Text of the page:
understand the world around us
conflict among executives and/or senior managers can appear throughout the organization. As subordinates interact, some can fear that mutual respect or cooperation with the subordinates of rival senior managers might be interpreted as behavior disloyal to their own senior managers.
Seek complete resolution of feuds between senior managers, recognizing that a truce is not resolution. Abandon the illusion that such feuds can be "private." The secret always escapes.

Think of root causes of destructive conflict as masters of camouflage, intent on surviving by remaining unnoticed. Then search for them where you think they aren't. First in this series  Go to top Top  Next issue: Managing Wishful Thinking Risk  Next Issue

For much more about the effects of recognition practices on performance, see No Contest: The Case Against Competition, by Alfie Kohn. Boston: Houghton-Mifflin, 1986. Especially chapter 6.

101 Tips for Managing Conflict Are you fed up with tense, explosive meetings? Are you or a colleague the target of a bully? Destructive conflict can ruin organizations. But if we believe that all conflict is destructive, and that we can somehow eliminate conflict, or that conflict is an enemy of productivity, then we're in conflict with Conflict itself. Read 101 Tips for Managing Conflict to learn how to make peace with conflict and make it an organizational asset. Order Now!

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More articles on Conflict Management:

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In workplace politics, some people always seem to be seeking information about others, but they give very little in return. They're pumpers. What can you do to deal with pumpers?
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Workplace bullies who succeed in carrying on their activities over a long period of time rely on more than mere intimidation to escape prosecution. They proactively shape their environments to make them safe for bullying. The OODA model gives us insights into how they accomplish this.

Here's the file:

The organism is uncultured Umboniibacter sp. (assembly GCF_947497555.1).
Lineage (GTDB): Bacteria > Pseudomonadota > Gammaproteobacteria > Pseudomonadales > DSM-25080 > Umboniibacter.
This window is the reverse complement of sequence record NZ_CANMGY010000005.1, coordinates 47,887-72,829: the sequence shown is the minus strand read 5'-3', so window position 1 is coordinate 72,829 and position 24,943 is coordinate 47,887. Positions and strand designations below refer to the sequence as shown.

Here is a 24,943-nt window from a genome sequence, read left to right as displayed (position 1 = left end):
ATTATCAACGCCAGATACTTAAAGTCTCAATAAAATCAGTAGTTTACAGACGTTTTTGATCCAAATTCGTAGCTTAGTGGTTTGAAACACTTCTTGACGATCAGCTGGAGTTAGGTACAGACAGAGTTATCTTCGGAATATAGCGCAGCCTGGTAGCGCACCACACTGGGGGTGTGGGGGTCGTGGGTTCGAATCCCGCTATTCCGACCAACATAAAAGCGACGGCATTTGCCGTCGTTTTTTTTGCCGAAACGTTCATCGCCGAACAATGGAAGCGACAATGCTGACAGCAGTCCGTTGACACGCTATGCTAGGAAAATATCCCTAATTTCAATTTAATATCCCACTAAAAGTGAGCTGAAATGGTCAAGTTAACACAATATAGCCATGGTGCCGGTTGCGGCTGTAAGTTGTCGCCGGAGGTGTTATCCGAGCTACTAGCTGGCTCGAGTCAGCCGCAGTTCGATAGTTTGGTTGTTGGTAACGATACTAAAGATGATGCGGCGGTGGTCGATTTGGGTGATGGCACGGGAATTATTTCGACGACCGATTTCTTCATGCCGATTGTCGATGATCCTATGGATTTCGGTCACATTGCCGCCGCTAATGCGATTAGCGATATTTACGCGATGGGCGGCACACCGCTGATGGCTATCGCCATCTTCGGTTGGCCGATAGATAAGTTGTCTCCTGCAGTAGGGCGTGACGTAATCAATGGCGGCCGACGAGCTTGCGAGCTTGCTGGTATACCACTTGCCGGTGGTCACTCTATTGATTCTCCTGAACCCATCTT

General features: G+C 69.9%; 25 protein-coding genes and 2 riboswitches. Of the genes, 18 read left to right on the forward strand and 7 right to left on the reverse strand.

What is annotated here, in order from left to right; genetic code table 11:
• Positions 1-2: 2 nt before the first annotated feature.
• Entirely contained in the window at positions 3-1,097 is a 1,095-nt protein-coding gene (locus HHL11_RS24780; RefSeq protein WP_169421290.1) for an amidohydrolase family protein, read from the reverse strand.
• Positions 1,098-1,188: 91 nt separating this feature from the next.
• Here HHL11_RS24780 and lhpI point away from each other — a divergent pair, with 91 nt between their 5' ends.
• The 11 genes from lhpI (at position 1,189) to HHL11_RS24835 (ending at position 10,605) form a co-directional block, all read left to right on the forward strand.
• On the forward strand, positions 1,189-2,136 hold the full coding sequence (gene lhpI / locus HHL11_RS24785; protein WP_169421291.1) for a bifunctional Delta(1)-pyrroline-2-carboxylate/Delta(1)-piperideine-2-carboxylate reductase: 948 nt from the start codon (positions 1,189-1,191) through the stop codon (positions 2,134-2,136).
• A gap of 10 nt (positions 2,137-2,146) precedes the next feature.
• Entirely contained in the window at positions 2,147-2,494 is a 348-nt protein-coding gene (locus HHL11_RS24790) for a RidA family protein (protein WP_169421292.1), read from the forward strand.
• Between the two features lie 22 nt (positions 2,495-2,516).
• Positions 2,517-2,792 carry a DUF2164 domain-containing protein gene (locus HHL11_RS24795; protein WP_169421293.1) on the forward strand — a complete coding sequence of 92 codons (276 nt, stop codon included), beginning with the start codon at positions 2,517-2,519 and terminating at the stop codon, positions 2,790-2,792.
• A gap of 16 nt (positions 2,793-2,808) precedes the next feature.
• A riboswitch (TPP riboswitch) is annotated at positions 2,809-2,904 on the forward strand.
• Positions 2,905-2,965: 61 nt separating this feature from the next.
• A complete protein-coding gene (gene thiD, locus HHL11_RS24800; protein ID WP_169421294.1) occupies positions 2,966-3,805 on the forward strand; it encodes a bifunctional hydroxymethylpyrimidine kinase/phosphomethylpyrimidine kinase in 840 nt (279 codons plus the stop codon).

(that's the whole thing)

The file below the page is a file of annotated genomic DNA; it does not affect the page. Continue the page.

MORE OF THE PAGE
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When we use the hurtfully dismissive remarks of others to make ourselves feel bad, there are techniques for recovering relatively quickly. But we can also learn to respond to these remarks altogether differently. When we do that, recovery is unnecessary.
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Toxic conflict in virtual teams is especially difficult to address, because we bring to it assumptions about causes and remedies that we've acquired in our experience in co-located teams. In this Part II of our exploration we examine how minimizing authority tends to convert ordinary creative conflict into a toxic form.
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Our exploration of approaches for dealing with compulsive talkers now concludes, with Part II of a set of suggestions for what to do when peers who talk compulsively interfere with your work.

See also Conflict Management and Personal, Team, and Organizational Effectiveness for more related articles.

Forthcoming issues of Point Lookout

The United States curling team at the Torino Olympics in 2006Coming November 22: Motivation and the Reification Error
We commit the reification error when we assume, incorrectly, that we can treat abstract constructs as if they were real objects. It's a common error when we try to motivate people. Available here and by RSS on November 22.
A human marionetteAnd on November 29: Manipulators Beware
When manipulators try to manipulate others, they're attempting to unscrupulously influence their targets to decide or act in some way the manipulators prefer. But some targets manage to outwit their manipulators. Available here and by RSS on November 29.